Washington People: Renee Cunningham-Williams

Brown School associate dean finds family, community, work-life balance key to success

Renee Cunningham-Williams is an associate professor and the associate dean for doctoral education at the Brown School of Washington University in St. Louis. (Credit: James Byard/Washington University)

Renee Cunningham-Williams’ office in Goldfarb Hall is a warm, welcoming place: books, cushions, a couch, plants, artwork and sunlight – all the accents that make a dean accessible to students at the Brown School, a place she calls “a fertile training ground for doing big things.”

Cunningham-Williams, associate professor in social work and associate dean for doctoral education at the Brown School, has had a career of “big things,” nurtured first in a loving family environment and second in a sound academic upbringing.

Her office, on the Danforth Campus at Washington University in St. Louis, is about 5 miles from where she grew up: the Arthur Blumeyer Housing Project in midtown St. Louis, one of the last remaining public-housing projects in the city before being demolished in 2006.

But this isn’t a story about a young woman escaping the mean streets of St. Louis. Instead, Cunningham-Williams’ story is one of family, community and work/life balance, and how strengthening all of those is ultimately the best social experiment out there.

“I didn’t know Blumeyer was considered impoverished until I went to Howard University,” Cunningham-Williams said. “Growing up, I never felt a sense of deprivation. I came from a loving home and had supportive community members and teachers, so I never felt that where we lived was considered impoverished until I went to college, where I saw a great disparity in social class.”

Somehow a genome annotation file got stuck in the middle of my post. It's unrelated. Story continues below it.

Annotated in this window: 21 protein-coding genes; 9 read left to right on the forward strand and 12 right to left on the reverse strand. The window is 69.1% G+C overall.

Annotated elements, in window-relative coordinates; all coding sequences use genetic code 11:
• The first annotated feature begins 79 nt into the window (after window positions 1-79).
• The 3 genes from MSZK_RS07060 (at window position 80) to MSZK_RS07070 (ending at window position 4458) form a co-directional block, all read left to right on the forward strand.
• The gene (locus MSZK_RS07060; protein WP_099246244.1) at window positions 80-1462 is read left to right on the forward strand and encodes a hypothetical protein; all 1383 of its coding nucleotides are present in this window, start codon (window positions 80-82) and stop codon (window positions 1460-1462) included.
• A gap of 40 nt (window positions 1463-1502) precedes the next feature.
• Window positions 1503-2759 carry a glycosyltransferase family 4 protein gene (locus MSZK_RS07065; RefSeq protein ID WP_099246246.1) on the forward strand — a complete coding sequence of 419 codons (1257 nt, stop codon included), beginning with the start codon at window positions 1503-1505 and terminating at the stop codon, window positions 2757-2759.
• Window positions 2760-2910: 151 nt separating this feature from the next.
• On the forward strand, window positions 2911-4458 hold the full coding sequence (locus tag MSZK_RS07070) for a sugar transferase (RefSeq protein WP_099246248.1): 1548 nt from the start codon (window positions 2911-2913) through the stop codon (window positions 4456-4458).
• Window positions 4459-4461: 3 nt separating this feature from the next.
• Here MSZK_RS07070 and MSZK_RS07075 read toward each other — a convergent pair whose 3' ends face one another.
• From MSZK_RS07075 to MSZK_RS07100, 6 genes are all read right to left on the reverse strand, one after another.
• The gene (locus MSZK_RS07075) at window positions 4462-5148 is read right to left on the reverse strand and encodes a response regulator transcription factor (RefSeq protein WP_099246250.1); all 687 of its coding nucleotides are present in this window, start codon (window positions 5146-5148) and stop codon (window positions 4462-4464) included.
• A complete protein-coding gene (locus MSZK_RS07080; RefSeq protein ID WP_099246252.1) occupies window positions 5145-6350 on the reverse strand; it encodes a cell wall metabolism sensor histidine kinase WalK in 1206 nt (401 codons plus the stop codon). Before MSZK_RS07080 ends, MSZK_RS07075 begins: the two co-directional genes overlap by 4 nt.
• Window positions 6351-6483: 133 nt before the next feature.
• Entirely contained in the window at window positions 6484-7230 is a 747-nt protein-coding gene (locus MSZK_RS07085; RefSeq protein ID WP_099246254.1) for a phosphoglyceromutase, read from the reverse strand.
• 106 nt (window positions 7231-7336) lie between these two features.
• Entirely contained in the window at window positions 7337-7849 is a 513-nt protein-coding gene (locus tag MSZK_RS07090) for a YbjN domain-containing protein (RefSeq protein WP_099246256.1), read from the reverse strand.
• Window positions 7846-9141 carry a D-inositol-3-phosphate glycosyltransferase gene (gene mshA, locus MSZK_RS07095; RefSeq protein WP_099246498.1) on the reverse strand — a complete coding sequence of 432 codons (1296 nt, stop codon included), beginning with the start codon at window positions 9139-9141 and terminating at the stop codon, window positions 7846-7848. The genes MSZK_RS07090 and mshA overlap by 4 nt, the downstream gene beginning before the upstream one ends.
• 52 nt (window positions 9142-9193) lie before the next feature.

So how Cunningham-Williams got from Channing Avenue, just east of Cook and Grand avenues in north St. Louis, to Skinker and Forsyth — via stops in Washington, D.C., and the Washington University School of Medicine — is a bit of serendipity and a lot of hard work, nurtured at every step by mentors, family and friends.

Critical transitions

Risk-taking behaviors, the kind that kids engage in during the critical transition from adolescence to young adulthood, are at the core of Cunningham-Williams’ research.

One of the country’s foremost experts on problem gambling, she has devoted her career to studying risk-behaviors associated with emerging adulthood, including addictions. Her research has been disseminated nationally and internationally; appeared in high-impact academic journals; and been recognized with numerous awards and honors.

Cunningham-Williams’ own transition to adulthood was largely characterized by her development as a scholar. Before age 30, she earned four academic degrees, including two master’s degrees, in social work and psychiatric epidemiology, a doctorate and post-doctoral training.

But perhaps her most important life transition was the decision to marry Benjamin E. Williams Jr. Together, the couple has provided a loving, supportive and spiritual home for their son, Ben III, and daughter, Courtney.

Yet seeing that such transitions are not always so smooth has pushed Cunningham-Williams to continue researching adulthood’s arrival and all that goes with it — including problem gambling, addictions and other risky behaviors.

“The latest estimate is that 98 percent of Americans gamble without any severe problems at all,” Cunningham-Williams said. “But that two percent are individuals who are vulnerable — individuals who can least afford it.

“The rates are higher for kids — my kids’ ages — who are risk-taking and experimenting in a number of different behaviors,” she added.

“In our home, we talk openly about risk behaviors,” she said, “including substance use and problem gambling and the challenges and pressures young people face growing up in our world today. Because that’s the work that I do.”

Catching the wave

It was at Howard University, which she attended after graduating from Cardinal Ritter College Prep High School in St. Louis in 1984, that Cunningham-Williams first became involved in a National Institutes of Health program called Minority Access to Research Careers (MARC). The career-training program aims to increase the number of under-represented minorities in research.

It was also where Cunningham-Williams met the first of what she calls her “academic mentor moms,” Fariyal Ross-Sheriff,  who administered the program at Howard. That was a key first step for her: finding a familiar face to help shepherd her studies.